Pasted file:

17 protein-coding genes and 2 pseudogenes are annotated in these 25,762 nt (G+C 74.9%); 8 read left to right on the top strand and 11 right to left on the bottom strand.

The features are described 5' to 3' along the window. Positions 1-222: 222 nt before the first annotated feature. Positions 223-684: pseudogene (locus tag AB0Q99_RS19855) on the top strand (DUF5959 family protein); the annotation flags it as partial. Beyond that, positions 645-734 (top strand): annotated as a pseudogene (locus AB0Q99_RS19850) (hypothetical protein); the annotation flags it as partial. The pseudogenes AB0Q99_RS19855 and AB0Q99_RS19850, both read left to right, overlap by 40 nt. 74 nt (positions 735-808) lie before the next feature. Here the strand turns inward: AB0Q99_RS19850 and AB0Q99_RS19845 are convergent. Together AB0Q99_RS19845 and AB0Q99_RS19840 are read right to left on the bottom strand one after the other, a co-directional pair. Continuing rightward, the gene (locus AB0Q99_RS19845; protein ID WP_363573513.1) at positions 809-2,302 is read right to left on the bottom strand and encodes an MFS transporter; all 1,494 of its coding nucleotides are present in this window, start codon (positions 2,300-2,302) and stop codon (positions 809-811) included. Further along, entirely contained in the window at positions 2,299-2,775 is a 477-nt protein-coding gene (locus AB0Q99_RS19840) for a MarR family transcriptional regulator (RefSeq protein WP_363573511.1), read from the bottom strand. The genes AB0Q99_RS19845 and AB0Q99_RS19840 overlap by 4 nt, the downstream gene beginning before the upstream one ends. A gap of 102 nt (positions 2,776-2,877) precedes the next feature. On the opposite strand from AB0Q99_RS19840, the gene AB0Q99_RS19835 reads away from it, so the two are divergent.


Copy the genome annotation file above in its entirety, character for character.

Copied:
17 protein-coding genes and 2 pseudogenes are annotated in these 25,762 nt (G+C 74.9%); 8 read left to right on the top strand and 11 right to left on the bottom strand.

The features are described 5' to 3' along the window. Positions 1-222: 222 nt before the first annotated feature. Positions 223-684: pseudogene (locus tag AB0Q99_RS19855) on the top strand (DUF5959 family protein); the annotation flags it as partial. Beyond that, positions 645-734 (top strand): annotated as a pseudogene (locus AB0Q99_RS19850) (hypothetical protein); the annotation flags it as partial. The pseudogenes AB0Q99_RS19855 and AB0Q99_RS19850, both read left to right, overlap by 40 nt. 74 nt (positions 735-808) lie before the next feature. Here the strand turns inward: AB0Q99_RS19850 and AB0Q99_RS19845 are convergent. Together AB0Q99_RS19845 and AB0Q99_RS19840 are read right to left on the bottom strand one after the other, a co-directional pair. Continuing rightward, the gene (locus AB0Q99_RS19845; protein ID WP_363573513.1) at positions 809-2,302 is read right to left on the bottom strand and encodes an MFS transporter; all 1,494 of its coding nucleotides are present in this window, start codon (positions 2,300-2,302) and stop codon (positions 809-811) included. Further along, entirely contained in the window at positions 2,299-2,775 is a 477-nt protein-coding gene (locus AB0Q99_RS19840) for a MarR family transcriptional regulator (RefSeq protein WP_363573511.1), read from the bottom strand. The genes AB0Q99_RS19845 and AB0Q99_RS19840 overlap by 4 nt, the downstream gene beginning before the upstream one ends. A gap of 102 nt (positions 2,776-2,877) precedes the next feature. On the opposite strand from AB0Q99_RS19840, the gene AB0Q99_RS19835 reads away from it, so the two are divergent.